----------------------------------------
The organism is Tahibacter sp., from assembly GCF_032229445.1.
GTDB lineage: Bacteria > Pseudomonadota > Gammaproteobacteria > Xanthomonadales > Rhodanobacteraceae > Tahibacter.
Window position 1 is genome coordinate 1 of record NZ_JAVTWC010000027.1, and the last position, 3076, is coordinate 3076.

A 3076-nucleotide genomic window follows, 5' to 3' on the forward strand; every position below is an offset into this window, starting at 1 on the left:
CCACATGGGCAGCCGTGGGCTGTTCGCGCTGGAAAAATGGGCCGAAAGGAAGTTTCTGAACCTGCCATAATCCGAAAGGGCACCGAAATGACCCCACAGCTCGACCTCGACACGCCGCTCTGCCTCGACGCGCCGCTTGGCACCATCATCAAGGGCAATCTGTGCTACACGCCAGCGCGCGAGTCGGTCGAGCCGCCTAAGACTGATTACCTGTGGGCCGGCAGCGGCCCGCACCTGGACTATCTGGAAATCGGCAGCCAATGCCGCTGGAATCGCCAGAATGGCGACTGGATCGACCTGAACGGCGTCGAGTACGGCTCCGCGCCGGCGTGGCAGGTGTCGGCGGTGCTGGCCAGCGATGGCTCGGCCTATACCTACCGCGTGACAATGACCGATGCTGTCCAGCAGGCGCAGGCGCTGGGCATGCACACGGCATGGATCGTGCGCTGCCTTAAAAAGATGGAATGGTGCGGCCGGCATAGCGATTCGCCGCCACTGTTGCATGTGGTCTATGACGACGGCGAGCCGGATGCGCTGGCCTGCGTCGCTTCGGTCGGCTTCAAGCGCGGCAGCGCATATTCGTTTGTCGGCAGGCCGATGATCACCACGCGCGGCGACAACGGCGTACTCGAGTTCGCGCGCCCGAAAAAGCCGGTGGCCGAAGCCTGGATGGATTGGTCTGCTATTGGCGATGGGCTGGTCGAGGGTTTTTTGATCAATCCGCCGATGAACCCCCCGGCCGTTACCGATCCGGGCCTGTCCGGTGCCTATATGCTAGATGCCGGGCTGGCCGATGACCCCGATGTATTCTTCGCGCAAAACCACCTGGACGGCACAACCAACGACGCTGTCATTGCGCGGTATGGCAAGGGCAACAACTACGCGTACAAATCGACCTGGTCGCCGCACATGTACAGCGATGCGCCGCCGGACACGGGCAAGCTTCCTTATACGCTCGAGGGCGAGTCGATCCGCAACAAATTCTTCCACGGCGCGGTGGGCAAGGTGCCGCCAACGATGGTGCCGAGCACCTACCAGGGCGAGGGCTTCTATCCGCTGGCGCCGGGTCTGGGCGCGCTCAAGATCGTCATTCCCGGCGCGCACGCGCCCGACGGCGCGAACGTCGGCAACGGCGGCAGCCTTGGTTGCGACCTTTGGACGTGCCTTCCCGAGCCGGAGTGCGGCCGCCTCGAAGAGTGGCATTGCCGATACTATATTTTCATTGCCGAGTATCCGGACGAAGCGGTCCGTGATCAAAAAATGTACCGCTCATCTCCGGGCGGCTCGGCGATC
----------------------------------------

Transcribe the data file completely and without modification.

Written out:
The organism is Tahibacter sp., from assembly GCF_032229445.1.
GTDB lineage: Bacteria > Pseudomonadota > Gammaproteobacteria > Xanthomonadales > Rhodanobacteraceae > Tahibacter.
Window position 1 is genome coordinate 1 of record NZ_JAVTWC010000027.1, and the last position, 3076, is coordinate 3076.

A 3076-nucleotide genomic window follows, 5' to 3' on the forward strand; every position below is an offset into this window, starting at 1 on the left:
CCACATGGGCAGCCGTGGGCTGTTCGCGCTGGAAAAATGGGCCGAAAGGAAGTTTCTGAACCTGCCATAATCCGAAAGGGCACCGAAATGACCCCACAGCTCGACCTCGACACGCCGCTCTGCCTCGACGCGCCGCTTGGCACCATCATCAAGGGCAATCTGTGCTACACGCCAGCGCGCGAGTCGGTCGAGCCGCCTAAGACTGATTACCTGTGGGCCGGCAGCGGCCCGCACCTGGACTATCTGGAAATCGGCAGCCAATGCCGCTGGAATCGCCAGAATGGCGACTGGATCGACCTGAACGGCGTCGAGTACGGCTCCGCGCCGGCGTGGCAGGTGTCGGCGGTGCTGGCCAGCGATGGCTCGGCCTATACCTACCGCGTGACAATGACCGATGCTGTCCAGCAGGCGCAGGCGCTGGGCATGCACACGGCATGGATCGTGCGCTGCCTTAAAAAGATGGAATGGTGCGGCCGGCATAGCGATTCGCCGCCACTGTTGCATGTGGTCTATGACGACGGCGAGCCGGATGCGCTGGCCTGCGTCGCTTCGGTCGGCTTCAAGCGCGGCAGCGCATATTCGTTTGTCGGCAGGCCGATGATCACCACGCGCGGCGACAACGGCGTACTCGAGTTCGCGCGCCCGAAAAAGCCGGTGGCCGAAGCCTGGATGGATTGGTCTGCTATTGGCGATGGGCTGGTCGAGGGTTTTTTGATCAATCCGCCGATGAACCCCCCGGCCGTTACCGATCCGGGCCTGTCCGGTGCCTATATGCTAGATGCCGGGCTGGCCGATGACCCCGATGTATTCTTCGCGCAAAACCACCTGGACGGCACAACCAACGACGCTGTCATTGCGCGGTATGGCAAGGGCAACAACTACGCGTACAAATCGACCTGGTCGCCGCACATGTACAGCGATGCGCCGCCGGACACGGGCAAGCTTCCTTATACGCTCGAGGGCGAGTCGATCCGCAACAAATTCTTCCACGGCGCGGTGGGCAAGGTGCCGCCAACGATGGTGCCGAGCACCTACCAGGGCGAGGGCTTCTATCCGCTGGCGCCGGGTCTGGGCGCGCTCAAGATCGTCATTCCCGGCGCGCACGCGCCCGACGGCGCGAACGTCGGCAACGGCGGCAGCCTTGGTTGCGACCTTTGGACGTGCCTTCCCGAGCCGGAGTGCGGCCGCCTCGAAGAGTGGCATTGCCGATACTATATTTTCATTGCCGAGTATCCGGACGAAGCGGTCCGTGATCAAAAAATGTACCGCTCATCTCCGGGCGGCTCGGCGATC